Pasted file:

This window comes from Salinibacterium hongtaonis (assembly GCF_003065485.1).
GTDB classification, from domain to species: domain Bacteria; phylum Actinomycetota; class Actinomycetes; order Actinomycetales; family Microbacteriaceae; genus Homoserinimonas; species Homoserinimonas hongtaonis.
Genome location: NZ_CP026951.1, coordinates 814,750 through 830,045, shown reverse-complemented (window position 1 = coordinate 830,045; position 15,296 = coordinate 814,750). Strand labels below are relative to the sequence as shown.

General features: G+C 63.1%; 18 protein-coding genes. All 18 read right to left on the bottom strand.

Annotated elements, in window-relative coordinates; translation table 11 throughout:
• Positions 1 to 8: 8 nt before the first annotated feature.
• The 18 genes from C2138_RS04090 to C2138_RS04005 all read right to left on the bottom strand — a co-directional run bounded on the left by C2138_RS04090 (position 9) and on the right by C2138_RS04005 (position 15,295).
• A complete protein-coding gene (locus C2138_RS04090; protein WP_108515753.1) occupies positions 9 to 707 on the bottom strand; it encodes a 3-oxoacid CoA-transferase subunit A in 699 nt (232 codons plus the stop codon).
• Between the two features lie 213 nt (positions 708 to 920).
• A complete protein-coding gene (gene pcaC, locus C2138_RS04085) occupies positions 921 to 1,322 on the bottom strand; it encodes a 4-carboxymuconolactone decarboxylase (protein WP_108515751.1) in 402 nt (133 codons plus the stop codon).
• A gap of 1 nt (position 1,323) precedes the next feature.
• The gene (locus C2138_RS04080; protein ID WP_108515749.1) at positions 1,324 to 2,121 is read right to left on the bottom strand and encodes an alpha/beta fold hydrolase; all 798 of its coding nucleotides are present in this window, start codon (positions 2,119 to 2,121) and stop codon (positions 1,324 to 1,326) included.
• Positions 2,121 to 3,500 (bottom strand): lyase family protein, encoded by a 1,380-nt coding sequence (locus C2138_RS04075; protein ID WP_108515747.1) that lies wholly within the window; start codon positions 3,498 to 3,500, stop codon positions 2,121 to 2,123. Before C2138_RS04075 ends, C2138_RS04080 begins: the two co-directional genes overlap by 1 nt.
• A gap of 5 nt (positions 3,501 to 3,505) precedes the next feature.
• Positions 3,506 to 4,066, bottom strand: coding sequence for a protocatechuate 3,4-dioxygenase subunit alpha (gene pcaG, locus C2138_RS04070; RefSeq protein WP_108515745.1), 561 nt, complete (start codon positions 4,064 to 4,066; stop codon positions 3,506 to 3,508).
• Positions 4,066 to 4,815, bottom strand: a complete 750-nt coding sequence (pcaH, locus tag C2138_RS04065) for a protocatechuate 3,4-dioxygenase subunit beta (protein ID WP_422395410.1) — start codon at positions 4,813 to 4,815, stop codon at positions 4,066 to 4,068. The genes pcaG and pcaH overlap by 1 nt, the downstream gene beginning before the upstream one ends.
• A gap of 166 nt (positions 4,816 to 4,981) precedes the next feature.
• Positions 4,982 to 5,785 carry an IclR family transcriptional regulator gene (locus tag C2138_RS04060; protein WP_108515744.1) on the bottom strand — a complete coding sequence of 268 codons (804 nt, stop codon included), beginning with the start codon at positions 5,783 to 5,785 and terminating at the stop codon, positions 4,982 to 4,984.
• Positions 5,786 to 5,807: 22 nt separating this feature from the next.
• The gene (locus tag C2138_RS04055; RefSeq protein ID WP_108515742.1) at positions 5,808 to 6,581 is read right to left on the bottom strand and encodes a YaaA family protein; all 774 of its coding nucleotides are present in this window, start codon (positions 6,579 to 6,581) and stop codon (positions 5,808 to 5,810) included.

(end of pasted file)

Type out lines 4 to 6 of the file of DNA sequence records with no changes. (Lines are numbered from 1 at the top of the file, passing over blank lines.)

General features: G+C 63.1%; 18 protein-coding genes. All 18 read right to left on the bottom strand.

Annotated elements, in window-relative coordinates; translation table 11 throughout:
• Positions 1 to 8: 8 nt before the first annotated feature.